And whilst information about the property market itself was generally regarded as good, the commercial and business needs of various target markets – whether commercial or consumer – were generally felt to be lacking.
The disruption caused by commoditisation and new (often low fixed price) entrants supported the view that smaller firms needed to develop niche markets and focus on segments where they could add real value – whether through a trusted adviser relationship or by innovating new products and services.
Linked to the commoditisation issue, several firms were experiencing severe fee pressure as the market “raced to the bottom”. As well as more targeted focus on segments of the markets, we talked about value perception. Several firms agreed that they needed to understand the relationship between price and client perception of value at various stages in the property service chain.
We also talked about the need for clarity in what the service comprises and the value and benefits available. And ideas around unbundling, packaging and developing a range of services at different price points so that clients had more information on what was available and a choice of options.
5. Review your networking and contact management programmes
With a lack of a structured approach to selling (whether in complex sales in the commercial and referrer markets or more straightforward selling for consumer/residential markets) there were concerns that too much resource was being invested in contacts that were not converting into profitable clients.
The starting point for several delegates was obtaining better information about the current source and value of leads – whether through existing clients, referrers or digital channels. Some delegates recognised the need for better technology, systems, processes and behaviours on capturing this information.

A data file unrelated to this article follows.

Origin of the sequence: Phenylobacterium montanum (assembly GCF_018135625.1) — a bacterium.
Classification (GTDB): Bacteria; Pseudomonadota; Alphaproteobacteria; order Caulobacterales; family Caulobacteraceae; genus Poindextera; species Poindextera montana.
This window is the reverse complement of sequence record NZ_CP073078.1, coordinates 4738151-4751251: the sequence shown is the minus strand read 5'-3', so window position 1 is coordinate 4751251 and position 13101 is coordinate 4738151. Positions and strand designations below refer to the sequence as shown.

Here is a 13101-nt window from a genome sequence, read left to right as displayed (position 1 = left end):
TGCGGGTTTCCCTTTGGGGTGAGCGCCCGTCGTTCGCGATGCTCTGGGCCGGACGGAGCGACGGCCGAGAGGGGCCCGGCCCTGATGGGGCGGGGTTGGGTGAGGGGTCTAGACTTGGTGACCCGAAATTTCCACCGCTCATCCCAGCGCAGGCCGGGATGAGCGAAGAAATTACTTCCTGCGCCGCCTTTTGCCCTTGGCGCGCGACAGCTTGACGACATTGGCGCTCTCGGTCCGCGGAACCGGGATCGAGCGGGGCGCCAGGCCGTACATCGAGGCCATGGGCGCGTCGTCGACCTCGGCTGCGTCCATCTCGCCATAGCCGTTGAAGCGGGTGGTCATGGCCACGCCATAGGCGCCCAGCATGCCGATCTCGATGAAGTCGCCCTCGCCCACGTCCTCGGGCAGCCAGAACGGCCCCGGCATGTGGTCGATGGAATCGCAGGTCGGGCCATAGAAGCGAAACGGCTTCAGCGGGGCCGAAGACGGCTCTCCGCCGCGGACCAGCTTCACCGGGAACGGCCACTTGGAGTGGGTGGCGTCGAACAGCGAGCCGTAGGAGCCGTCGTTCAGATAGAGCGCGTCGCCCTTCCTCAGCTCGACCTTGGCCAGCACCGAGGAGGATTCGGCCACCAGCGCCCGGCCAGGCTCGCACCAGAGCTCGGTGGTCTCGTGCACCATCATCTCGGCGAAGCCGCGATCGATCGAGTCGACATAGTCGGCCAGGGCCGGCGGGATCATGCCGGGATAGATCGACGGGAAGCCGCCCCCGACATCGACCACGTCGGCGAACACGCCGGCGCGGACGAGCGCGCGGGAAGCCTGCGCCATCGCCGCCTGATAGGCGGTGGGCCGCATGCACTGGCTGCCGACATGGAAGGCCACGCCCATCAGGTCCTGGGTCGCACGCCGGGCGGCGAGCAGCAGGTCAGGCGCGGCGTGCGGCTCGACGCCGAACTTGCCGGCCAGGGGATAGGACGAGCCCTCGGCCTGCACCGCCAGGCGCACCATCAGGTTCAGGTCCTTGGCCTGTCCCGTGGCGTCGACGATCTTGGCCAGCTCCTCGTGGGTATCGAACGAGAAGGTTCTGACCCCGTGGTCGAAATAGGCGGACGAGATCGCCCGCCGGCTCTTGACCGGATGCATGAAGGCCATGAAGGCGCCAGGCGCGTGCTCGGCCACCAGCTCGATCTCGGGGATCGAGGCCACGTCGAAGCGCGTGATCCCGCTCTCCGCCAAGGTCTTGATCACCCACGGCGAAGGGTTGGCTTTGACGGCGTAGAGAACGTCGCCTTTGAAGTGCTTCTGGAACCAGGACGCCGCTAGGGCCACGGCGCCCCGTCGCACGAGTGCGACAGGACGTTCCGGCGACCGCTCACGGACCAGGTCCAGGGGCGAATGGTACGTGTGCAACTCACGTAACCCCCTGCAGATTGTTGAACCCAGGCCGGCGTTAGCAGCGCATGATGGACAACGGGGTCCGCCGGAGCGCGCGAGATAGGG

We spent some time thinking about the challenge of moving contacts from continuation to progression by considering the decision making unit (DMU) and decision making processes. We also considered grading and prioritising contacts and using social media methods to manage some segments of the contact base. http://kimtasso1.wpengine.com/getting-your-head-around-basic-selling-skills/
Several delegates decided that they needed to help younger members of their team develop appropriate professional selling skills and confidence through training, coaching and shadowing programmes. Others decided that they needed to interrogate the partners and data about their sales pipeline (sales funnel) and their sales cycles so that best practice and processes could be captured and shared.
Concepts such as “less is more” and “do less but go big” were considered
6. Embrace digital and social marketing
While some had dipped their toe in the water into digital marketing, others have yet to be convinced. We explored the difference between outbound “push” and inbound “pull” approaches to marketing, the merits and weaknesses of each approach and the importance of search engine optimisation (SEO) and keywords.
I think we converted a few folk on the value of LinkedIn and Twitter for obtaining market intelligence, sharing expertise (particularly to support cross-selling of colleagues’ services), keeping up with the activities of clients and referrers and keeping in touch with all contacts. Case studies of where LinkedIn had been used effectively for recruitment were also considered.
We looked at some of the basics to get started and particularly the need to measure impact whether this was through analytics (both Google Analytics for web sites and WordPress for blogs), Everyone was interested in both the Hubspot Marketing Grader to assess the effectiveness of their web sites and in social media measurement tools such as Klout and PeerIndex. They heeded the warnings about vanity analytics and recognised the need to develop integrated digital and person-to-person business development campaigns.
The other surprising insight into managing a surveyors’ practice we obtained was that many of the issues relating to planning, partnership collaboration, human resource management and internal communication were surprisingly similar for both large and small partnerships.